### Oblong-Triangular Relationship

After students noted the relationship between square and oblong numbers depicted in Figure 8, the next task was to model any oblong number \(n(n+1)\) as the sum of two equal triangular numbers; see Figure 9a from Thomas Heath's *A History of Greek Mathematics: From Thales to Euclid* (1921). All students immediately noted the *one-half* relation between an oblong number and the corresponding triangular number (both analytically and visually) and suggested an oblong number modeling based on two congruent triangular numbers (see Figures 9b and 9c).

**Figure 9:** Oblong-triangular relationship with Cuisenaire rods

Theorem of Theon of Smyrna

Upon establishing the oblong-triangular relationship, students focused on the theorem of Theon, which states that any square number is expressible as the sum of two consecutive triangular numbers. As Thomas Heath explained, referring to Figure 10a:

*In this case, as is seen from the figure, the sides of the triangles differ by unity, and of course* \[{\frac{1}{2}}n(n-1)+\frac{1}{2}n(n+1)=n^2\quad{\sf{\small{(1921, pp. 83{\mbox{-}}84).}}}\]

Figures 10b and 10c depict Cuisenaire rod representations of Theon’s theorem.

**Figure 10:** Theon’s theorem, the sum of two consecutive triangular numbers is a square, or \(\frac{1}{2}n(n-1)+\frac{1}{2}n(n+1)=n^2,\) with Cuisenaire rods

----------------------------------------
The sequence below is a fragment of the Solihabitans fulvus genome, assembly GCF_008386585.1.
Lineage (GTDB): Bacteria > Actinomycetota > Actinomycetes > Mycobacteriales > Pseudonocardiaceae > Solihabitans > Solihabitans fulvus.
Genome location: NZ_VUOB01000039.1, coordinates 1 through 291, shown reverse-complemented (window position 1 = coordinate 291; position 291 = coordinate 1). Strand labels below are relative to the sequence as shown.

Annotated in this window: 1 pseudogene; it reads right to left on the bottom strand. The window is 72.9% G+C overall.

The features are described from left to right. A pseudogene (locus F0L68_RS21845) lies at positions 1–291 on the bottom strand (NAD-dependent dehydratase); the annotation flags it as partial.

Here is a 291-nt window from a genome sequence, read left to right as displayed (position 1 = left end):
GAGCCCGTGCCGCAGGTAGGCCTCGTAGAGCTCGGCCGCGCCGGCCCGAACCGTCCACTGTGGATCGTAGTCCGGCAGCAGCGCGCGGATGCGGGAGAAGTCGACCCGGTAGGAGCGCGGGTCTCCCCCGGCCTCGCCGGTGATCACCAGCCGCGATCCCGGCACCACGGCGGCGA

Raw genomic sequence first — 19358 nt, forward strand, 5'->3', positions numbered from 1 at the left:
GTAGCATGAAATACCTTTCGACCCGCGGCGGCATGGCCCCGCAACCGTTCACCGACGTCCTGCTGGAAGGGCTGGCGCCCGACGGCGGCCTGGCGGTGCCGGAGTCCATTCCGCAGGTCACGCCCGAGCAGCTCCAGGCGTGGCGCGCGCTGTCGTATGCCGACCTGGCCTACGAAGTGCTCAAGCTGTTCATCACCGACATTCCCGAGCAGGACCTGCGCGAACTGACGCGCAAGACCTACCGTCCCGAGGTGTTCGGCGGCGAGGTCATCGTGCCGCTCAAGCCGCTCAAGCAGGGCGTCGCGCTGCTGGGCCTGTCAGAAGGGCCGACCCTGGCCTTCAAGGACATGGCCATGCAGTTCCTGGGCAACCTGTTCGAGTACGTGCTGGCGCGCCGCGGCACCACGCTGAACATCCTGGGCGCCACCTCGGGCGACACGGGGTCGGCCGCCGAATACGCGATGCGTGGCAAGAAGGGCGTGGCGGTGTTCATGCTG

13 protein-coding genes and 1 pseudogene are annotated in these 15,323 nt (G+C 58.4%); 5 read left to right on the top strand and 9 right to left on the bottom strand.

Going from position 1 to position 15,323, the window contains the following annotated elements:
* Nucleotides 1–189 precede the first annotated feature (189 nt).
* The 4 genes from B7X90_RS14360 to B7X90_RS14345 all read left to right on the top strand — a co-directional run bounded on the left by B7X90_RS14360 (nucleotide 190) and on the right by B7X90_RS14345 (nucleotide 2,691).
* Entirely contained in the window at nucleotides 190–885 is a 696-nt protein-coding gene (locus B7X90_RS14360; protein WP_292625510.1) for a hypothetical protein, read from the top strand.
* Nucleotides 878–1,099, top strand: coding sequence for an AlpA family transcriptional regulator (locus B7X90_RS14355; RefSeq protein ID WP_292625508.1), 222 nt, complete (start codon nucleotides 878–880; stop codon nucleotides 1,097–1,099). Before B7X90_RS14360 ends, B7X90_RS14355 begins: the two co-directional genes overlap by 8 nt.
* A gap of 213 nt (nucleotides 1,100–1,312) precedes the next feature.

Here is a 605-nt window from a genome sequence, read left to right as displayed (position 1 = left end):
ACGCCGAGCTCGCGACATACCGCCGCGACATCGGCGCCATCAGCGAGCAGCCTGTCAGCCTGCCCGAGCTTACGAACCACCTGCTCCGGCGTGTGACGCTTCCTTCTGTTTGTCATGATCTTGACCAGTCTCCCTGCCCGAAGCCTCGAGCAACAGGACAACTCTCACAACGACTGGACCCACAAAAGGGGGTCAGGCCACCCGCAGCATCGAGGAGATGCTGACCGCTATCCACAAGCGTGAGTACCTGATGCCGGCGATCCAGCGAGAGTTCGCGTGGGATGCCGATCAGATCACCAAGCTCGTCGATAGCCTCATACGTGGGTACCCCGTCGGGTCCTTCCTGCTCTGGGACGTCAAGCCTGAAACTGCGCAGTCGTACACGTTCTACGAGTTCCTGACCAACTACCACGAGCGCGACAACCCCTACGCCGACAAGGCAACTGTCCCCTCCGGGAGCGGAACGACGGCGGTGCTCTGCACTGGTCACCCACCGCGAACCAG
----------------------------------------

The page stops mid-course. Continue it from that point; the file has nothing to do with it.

Triangular Numbers and Squares: Another Connection

As "quoted by Plutarch and used by Diophantus" (1921, p. 84), the theorem stating

*that 8 times any triangular number plus 1 makes a square …* *is equivalent to the formula*

\[{8\cdot\frac{1}{2}}n(n+1)+1=4n(n+1)+1={(2n+1)}^2\quad{\sf\small{{(1921, p. 84).}}}\]

Students first verified the formula given in the text; they then focused on generating Cuisenaire rod patterns modeling the given template (see Figure 11a):

*It may easily have been proved by means of a figure made up of dots in the usual way. Two equal triangles make up an oblong figure of the form *\(n(n+1),\)* as above. Therefore we have to prove that four equal figures of this form with one more dot make up *\({(2n+1)}^2.\)* The annexed figure representing *\(7^2\)* shows how it can be divided into four 'oblong' figures *\(3\cdot4\)* leaving *\(1\)* over.* (1921, p. 84)

Figures 11b and 11c depict Cuisenaire rod representations of this ancient theorem. Whereas one group of students focused on the “4 oblong plus 1” approach (see Figure 11b), other students were more explicit in their representations by embracing the “8 triangular plus 1” approach (see Figure 11c).

**Figure 11:** "Eight times any triangular number plus one makes a square" with Cuisenaire rods